Corruption is considered to be one of the biggest barriers to human development and economic growth. Corruption is without borders; it can be
found in any country, in different forms, levels, and types of organizations and institutions. In the health sector annually, an estimated $5.3 trillion is spent worldwide on providing health services, yet as much as 6 percent or $300 billion USD is lost to corruption and errors according to the World Health Organization. Corruption negatively impacts public health budgets, the price of health services and medicines, and the quality of care and medical products; as well, it threatens a country’s ability to provide universal health coverage by increasing the price of health care.
This one day seminar will provide an opportunity for health care professionals and researchers to gain a deeper understanding of how
corruption and lack of good governance can have an impact on pharmaceutical services and importantly provide strategies and tactics to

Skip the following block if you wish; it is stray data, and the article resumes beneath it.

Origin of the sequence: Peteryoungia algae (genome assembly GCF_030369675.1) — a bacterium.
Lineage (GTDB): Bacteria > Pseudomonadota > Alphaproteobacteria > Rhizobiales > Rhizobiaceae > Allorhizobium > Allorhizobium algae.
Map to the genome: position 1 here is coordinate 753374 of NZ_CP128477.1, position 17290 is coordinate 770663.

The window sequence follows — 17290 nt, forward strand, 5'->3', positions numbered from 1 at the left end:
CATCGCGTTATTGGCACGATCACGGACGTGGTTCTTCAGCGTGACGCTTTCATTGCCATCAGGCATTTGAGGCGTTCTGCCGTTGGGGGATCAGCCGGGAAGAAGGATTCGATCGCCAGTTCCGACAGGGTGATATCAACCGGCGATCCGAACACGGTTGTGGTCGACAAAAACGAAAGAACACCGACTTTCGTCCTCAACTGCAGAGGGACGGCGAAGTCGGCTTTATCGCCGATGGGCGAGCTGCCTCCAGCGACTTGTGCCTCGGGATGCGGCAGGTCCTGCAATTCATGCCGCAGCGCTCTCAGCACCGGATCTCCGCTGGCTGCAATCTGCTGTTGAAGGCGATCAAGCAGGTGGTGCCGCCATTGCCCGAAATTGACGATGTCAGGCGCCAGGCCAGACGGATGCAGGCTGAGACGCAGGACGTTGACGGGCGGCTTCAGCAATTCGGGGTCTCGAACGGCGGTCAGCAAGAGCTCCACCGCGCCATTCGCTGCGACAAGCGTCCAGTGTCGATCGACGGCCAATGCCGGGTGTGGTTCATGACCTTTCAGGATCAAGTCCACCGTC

educate participants on how to counter vulnerabilities within the sector.

Course Objectives
To introduce and discuss concepts of governance and corruption and explain how they relate to the pharmaceutical sector
To educate participants on how to identify potential areas of weak governance that can lead to poor results in pharmaceutical services
To highlight anti‐corruption initiatives, strategies and tactics relevant to the pharmaceutical sector

Registration Fee: $175 + HST


Dalla Lana School of Public Health, University of Toronto

WHO Collaborating Centre for Governance, Accountability and Transparency for the Pharmaceutical Sector

Leslie Dan Faculty of Pharmacy, University of Toronto


Munk School of Global Affairs


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